Those networks already securely provide an environment for microblogging, private messaging, profiles, administered groups, directories, and secure external networks of partners. Conversations may be fully archived and are searchable with tags, topics, and links to documents and images. The technology is accelerating rapidly and will surely be part of the expectations for the next generation of EPA scientists. As the new technologies are emerging, consolidating, and maturing, following such changes closely would help EPA to make anticipatory decisions for adopting the appropriate technology that provides the greatest benefit to the agency at the least cost.
Example of Using Emerging Science to Address Regulatory Issues and Support Decision-Making: Crowdsourcing
Massive online collaboration, or crowdsourcing, can be defined as the “sourcing [of] tasks traditionally performed by specific individuals to an undefined large group of people [or community]—the crowd—through an open call. For example, the public can be invited to help develop a new technology, carry out a design task, [propose policy solutions,] or help capture, systematize, or analyze large amounts of data—also known as citizen science” (Ferebee 2011). With a well-designed process, crowdsourcing can help assemble the data, expertise, and resources required to perform a task or solve a problem by allowing people and organizations to collaborate freely and openly across disciplinary and geographic boundaries. The emergence of crowdsourcing, such as citizen science, with widely dispersed sensors will produce vast amounts of new data from low-cost unstructured sources. This can inform multiple domains of environmental science, but may have the greatest potential for monitoring environmental conditions and creating more refined models of human exposure.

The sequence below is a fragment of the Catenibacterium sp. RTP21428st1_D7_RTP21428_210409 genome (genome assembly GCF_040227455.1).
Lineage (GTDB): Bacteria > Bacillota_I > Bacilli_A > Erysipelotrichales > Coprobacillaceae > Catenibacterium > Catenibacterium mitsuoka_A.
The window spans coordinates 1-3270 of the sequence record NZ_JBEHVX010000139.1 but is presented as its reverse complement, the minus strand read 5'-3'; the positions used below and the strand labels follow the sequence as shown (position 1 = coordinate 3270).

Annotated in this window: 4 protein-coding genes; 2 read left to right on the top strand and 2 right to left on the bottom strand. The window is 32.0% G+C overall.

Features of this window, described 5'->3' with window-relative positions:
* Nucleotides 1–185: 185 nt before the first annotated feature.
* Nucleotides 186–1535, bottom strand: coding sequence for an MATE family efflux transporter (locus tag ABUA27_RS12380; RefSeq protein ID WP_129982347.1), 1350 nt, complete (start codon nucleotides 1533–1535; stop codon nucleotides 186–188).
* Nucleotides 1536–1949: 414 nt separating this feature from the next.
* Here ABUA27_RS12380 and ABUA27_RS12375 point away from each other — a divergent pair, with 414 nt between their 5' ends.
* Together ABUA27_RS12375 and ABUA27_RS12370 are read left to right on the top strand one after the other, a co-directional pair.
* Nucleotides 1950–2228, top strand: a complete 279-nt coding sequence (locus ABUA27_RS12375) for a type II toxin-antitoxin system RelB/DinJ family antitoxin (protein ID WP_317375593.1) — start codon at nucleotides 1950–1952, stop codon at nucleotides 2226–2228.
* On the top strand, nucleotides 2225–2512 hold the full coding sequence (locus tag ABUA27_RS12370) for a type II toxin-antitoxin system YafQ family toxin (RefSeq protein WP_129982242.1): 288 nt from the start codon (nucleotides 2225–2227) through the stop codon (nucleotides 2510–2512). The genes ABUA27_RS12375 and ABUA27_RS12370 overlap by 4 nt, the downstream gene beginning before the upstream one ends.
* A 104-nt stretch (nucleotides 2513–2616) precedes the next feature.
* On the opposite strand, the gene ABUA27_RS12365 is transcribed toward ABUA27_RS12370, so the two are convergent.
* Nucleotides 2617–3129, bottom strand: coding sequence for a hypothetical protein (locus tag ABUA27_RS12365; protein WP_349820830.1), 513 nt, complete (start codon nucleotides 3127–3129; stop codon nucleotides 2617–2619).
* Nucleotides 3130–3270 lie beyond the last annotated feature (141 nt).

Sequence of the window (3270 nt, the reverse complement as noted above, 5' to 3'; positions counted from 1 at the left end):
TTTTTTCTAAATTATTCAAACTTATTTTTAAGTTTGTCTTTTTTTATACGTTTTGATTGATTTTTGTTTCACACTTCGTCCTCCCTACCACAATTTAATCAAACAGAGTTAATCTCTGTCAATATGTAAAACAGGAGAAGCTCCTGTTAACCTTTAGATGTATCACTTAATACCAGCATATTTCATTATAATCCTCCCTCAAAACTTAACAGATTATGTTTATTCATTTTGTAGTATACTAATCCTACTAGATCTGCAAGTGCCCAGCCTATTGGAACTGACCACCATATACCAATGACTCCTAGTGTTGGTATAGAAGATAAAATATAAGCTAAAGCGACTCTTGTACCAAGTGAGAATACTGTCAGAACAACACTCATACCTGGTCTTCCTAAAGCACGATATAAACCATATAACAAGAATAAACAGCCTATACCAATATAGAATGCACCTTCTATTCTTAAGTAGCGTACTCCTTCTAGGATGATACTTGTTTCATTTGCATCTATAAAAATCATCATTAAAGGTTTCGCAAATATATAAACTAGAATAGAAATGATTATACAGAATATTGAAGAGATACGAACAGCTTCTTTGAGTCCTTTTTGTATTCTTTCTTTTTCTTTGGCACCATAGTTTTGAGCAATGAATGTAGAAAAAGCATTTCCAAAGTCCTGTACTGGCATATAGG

The idea behind regulatory crowdsourcing is that many areas of regulation today, from air and water quality to food safety and financial services, could benefit by having a larger number of informed people helping to gather, classify, and analyze shared pools of publicly accessible data. Such data can be used to educate the public, enhance science, inform public policy-making, or even spur regulatory enforcement actions. Indeed, there are many arenas in which experts and enthusiasts, if asked, would help to provide data or to analyze existing data.
EPA is no stranger to crowdsourcing. With such peers as NASA and CDC, EPA is a pioneer and visible leader in collaborative science. One example is its use of broad networks to engage outside environmental problem-solvers, for example, through the Federal Environmental Research Network, InnoCentive challenges, and the Challenge.gov Web site (Preuss 2011). More recent examples of using the public to gather information are discussed in Box 3-1. Broad community participation has led to a wide array of new data sources to provide a baseline for monitoring the effects of climate change on local tree species, for wildlife toxicology mapping, and for real-time water-quality monitoring.